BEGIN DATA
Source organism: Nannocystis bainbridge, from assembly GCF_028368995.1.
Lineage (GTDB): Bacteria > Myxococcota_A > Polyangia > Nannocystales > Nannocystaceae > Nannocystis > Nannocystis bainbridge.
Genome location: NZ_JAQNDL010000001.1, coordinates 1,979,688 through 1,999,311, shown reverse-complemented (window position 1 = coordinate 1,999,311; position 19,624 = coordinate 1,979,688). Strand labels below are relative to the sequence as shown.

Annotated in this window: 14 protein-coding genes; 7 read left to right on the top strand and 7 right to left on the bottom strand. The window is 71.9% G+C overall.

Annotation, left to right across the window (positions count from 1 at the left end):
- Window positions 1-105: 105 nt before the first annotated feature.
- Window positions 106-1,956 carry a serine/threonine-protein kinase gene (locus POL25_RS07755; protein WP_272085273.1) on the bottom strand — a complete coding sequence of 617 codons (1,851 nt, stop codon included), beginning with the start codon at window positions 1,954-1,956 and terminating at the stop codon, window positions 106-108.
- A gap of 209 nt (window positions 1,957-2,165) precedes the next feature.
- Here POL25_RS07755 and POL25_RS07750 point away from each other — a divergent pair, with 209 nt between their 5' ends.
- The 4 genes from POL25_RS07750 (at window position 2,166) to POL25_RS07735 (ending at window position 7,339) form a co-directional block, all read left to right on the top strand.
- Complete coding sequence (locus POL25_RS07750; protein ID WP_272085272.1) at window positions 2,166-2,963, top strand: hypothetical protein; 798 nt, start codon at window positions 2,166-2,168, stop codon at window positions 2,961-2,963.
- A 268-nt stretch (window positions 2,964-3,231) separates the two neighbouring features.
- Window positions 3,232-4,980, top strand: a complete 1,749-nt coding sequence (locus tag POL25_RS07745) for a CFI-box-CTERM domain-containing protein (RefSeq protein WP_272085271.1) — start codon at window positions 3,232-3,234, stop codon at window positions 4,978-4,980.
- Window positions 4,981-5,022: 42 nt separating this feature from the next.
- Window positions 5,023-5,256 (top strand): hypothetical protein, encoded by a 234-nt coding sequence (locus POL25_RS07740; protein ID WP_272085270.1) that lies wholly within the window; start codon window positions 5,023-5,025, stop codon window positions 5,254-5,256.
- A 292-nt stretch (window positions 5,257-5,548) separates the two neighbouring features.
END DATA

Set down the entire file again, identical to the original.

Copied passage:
Source organism: Nannocystis bainbridge, from assembly GCF_028368995.1.
Lineage (GTDB): Bacteria > Myxococcota_A > Polyangia > Nannocystales > Nannocystaceae > Nannocystis > Nannocystis bainbridge.
Genome location: NZ_JAQNDL010000001.1, coordinates 1,979,688 through 1,999,311, shown reverse-complemented (window position 1 = coordinate 1,999,311; position 19,624 = coordinate 1,979,688). Strand labels below are relative to the sequence as shown.

Annotated in this window: 14 protein-coding genes; 7 read left to right on the top strand and 7 right to left on the bottom strand. The window is 71.9% G+C overall.

Annotation, left to right across the window (positions count from 1 at the left end):
- Window positions 1-105: 105 nt before the first annotated feature.
- Window positions 106-1,956 carry a serine/threonine-protein kinase gene (locus POL25_RS07755; protein WP_272085273.1) on the bottom strand — a complete coding sequence of 617 codons (1,851 nt, stop codon included), beginning with the start codon at window positions 1,954-1,956 and terminating at the stop codon, window positions 106-108.
- A gap of 209 nt (window positions 1,957-2,165) precedes the next feature.
- Here POL25_RS07755 and POL25_RS07750 point away from each other — a divergent pair, with 209 nt between their 5' ends.
- The 4 genes from POL25_RS07750 (at window position 2,166) to POL25_RS07735 (ending at window position 7,339) form a co-directional block, all read left to right on the top strand.
- Complete coding sequence (locus POL25_RS07750; protein ID WP_272085272.1) at window positions 2,166-2,963, top strand: hypothetical protein; 798 nt, start codon at window positions 2,166-2,168, stop codon at window positions 2,961-2,963.
- A 268-nt stretch (window positions 2,964-3,231) separates the two neighbouring features.
- Window positions 3,232-4,980, top strand: a complete 1,749-nt coding sequence (locus tag POL25_RS07745) for a CFI-box-CTERM domain-containing protein (RefSeq protein WP_272085271.1) — start codon at window positions 3,232-3,234, stop codon at window positions 4,978-4,980.
- Window positions 4,981-5,022: 42 nt separating this feature from the next.
- Window positions 5,023-5,256 (top strand): hypothetical protein, encoded by a 234-nt coding sequence (locus POL25_RS07740; protein ID WP_272085270.1) that lies wholly within the window; start codon window positions 5,023-5,025, stop codon window positions 5,254-5,256.
- A 292-nt stretch (window positions 5,257-5,548) separates the two neighbouring features.